Just set up a HA linux cluster… like a BOSS! (JBoss, that is…)

Followed the incredibly easy startup guide from Keith Mayer, superstar – http://blogs.technet.com/b/keithmayer/archive/2014/10/03/quick-start-guide-building-highly-available-linux-servers-in-the-cloud-on-microsoft-azure.aspx

The Powerpoint deck is about 20 slides or so, incredibly easy to follow. But here’s a Cliff notes version for us Linux newbies out there:

  1. Log onto the Azure management portal. https://manage.windowsazure.com/ – the new one is fine.
  2. Create an Affinity Group (Settings -> Affinity Group). Call it something like LinuxForDemoDH or the like.
  3. Create a Storage Account. Click + (New), Create a Storage Account, then Data Services -> Storage -> Quick Create. Select your Affinity Group.
  4. Create a Virtual Network. (Network Services -> Virtual Network, Quick Create).
  5. Create a Cloud Service. (Compute, Cloud Service, Quick Create). Select your affinity group! I called this “linuxwebapp” in my example.
  6. Add a new VM from the Gallery.
    1. In this case I chose Ubuntu, Ubuntu Server 14.04 LTS.
    2. Called it “linuxwebapp01” but it really doesn’t matter since the frontend is set in #5 above.
    3. Uncheck the SSH key, and check Provide a password.
    4. Select your Cloud Service and your Virtual Network / Storage Account.
    5. Select the option to Create an Availability Set (call it Linuxwebapp or the like)
  7. Follow the above steps to add a second VM. Call it lxwebapp02 or the like. Only you won’t need 6e, just point to what you created then.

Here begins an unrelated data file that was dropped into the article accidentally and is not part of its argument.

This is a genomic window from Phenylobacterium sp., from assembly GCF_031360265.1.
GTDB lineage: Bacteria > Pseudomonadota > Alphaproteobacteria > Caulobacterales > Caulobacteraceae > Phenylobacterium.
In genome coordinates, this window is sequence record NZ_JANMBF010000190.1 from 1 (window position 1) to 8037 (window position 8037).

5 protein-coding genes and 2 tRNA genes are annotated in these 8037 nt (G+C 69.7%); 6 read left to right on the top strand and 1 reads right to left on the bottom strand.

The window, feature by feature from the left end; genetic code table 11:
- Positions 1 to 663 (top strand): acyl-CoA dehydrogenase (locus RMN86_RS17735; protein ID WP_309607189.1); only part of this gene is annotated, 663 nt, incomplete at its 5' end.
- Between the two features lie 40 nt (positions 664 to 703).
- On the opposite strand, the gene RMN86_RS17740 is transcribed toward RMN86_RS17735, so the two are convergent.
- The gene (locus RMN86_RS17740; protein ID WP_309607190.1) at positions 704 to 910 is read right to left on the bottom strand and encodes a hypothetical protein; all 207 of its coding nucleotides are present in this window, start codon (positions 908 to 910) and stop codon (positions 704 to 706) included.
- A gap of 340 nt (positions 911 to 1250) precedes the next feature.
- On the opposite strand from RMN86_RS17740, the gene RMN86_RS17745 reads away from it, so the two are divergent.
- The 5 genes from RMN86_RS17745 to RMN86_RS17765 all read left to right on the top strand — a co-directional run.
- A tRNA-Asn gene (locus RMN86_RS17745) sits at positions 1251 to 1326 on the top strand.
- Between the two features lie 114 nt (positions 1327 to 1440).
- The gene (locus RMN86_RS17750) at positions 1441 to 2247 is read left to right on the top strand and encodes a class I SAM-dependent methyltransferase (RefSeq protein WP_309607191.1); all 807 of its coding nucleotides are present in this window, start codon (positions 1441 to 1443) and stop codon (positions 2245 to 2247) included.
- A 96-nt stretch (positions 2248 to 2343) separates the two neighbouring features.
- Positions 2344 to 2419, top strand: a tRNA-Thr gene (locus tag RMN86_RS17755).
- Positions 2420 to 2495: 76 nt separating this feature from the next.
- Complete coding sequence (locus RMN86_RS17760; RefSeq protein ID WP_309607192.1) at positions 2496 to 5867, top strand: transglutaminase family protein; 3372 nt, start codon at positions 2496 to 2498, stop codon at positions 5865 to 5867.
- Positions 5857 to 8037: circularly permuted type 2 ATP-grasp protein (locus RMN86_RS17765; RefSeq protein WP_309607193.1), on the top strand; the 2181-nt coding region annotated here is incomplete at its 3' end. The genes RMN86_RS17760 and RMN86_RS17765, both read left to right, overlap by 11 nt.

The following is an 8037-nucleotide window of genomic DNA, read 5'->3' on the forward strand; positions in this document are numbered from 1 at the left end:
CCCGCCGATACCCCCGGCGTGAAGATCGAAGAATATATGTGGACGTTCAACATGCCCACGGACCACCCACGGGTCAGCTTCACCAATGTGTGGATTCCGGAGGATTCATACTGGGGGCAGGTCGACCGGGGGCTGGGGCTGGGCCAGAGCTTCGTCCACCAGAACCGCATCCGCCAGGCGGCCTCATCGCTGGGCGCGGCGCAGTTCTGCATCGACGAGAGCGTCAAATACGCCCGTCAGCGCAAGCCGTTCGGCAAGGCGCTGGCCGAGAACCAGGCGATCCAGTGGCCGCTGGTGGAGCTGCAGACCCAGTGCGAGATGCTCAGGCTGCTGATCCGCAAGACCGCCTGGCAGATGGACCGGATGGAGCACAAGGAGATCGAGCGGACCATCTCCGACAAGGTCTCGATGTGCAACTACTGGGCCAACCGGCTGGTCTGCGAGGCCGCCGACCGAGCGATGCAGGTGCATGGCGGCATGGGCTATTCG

8. Select your App01 VM and browse to the dashboard, then point to Endpoints and select + Add.
    1. Add a standalone Endpoint
    2. Call it HTTP – and select TCP | 80 |80.
    3. Select the option to create a load balanced set. Call it LB_HTTP.
  9. Follow the steps above for WebApp02, only hook up to an existing LB set.
  10. Look at the dashboard and note the name/port of the environment under the SSH DETAILS portion. Connect to it using a SSH client like bitvise, and use the azureuser account you specified last time. A Linux shell prompt will open. Enter the following: run sudo apt-get install apache2
  11. Follow the same steps on the second webserver.
  12. Now to test. Open up the App01 web server in Azure management portal and select the Dashboard, then look at the DNS name. Try to open it in a new browser window. If you can view the following, you’re golden!

That’s it for now. I’m going to try more automatic provisioning of my new highly available and scalable Linux webservers later today.

<news flash>Well I just got brought in on another firefighting task so my IAC (Infrastructure As Code) efforts will have to wait. See this post for the script I was going to follow: http://blogs.technet.com/b/keithmayer/archive/2014/12/01/step-by-step-automated-provisioning-for-linux-in-the-cloud-with-microsoft-azure-xplat-cli-json-and-node-js-part-2.aspx

 

 

 

 

 

 

Advertisements

One comment

Leave a Reply

Fill in your details below or click an icon to log in:

WordPress.com Logo

You are commenting using your WordPress.com account. Log Out / Change )

Twitter picture

You are commenting using your Twitter account. Log Out / Change )

Facebook photo

You are commenting using your Facebook account. Log Out / Change )

Google+ photo

You are commenting using your Google+ account. Log Out / Change )

Connecting to %s